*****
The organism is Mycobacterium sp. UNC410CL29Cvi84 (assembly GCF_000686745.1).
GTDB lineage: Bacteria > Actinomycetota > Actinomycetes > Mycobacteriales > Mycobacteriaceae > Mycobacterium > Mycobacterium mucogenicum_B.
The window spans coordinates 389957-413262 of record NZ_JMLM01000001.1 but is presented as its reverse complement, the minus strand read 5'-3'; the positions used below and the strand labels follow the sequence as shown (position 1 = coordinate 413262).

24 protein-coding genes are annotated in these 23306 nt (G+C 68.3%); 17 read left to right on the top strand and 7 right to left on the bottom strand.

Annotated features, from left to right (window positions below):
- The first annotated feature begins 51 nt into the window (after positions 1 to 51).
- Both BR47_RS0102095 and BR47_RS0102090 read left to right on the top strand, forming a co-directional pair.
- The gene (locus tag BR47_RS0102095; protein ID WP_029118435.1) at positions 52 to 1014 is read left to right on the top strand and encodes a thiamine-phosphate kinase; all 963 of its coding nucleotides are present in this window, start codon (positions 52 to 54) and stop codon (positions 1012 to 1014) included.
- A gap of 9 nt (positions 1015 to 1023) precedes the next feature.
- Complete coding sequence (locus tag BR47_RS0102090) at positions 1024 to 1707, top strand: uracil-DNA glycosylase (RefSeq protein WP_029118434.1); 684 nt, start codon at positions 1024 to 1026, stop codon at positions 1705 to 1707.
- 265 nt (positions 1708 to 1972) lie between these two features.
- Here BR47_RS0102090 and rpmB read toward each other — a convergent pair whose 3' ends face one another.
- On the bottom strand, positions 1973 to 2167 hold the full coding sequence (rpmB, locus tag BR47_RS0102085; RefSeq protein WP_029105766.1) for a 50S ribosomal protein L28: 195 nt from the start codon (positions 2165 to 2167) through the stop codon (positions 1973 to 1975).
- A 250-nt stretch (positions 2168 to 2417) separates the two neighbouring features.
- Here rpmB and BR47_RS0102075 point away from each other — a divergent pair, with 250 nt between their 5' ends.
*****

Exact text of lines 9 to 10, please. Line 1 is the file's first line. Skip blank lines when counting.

- A gap of 9 nt (positions 1015 to 1023) precedes the next feature.
- Complete coding sequence (locus tag BR47_RS0102090) at positions 1024 to 1707, top strand: uracil-DNA glycosylase (RefSeq protein WP_029118434.1); 684 nt, start codon at positions 1024 to 1026, stop codon at positions 1705 to 1707.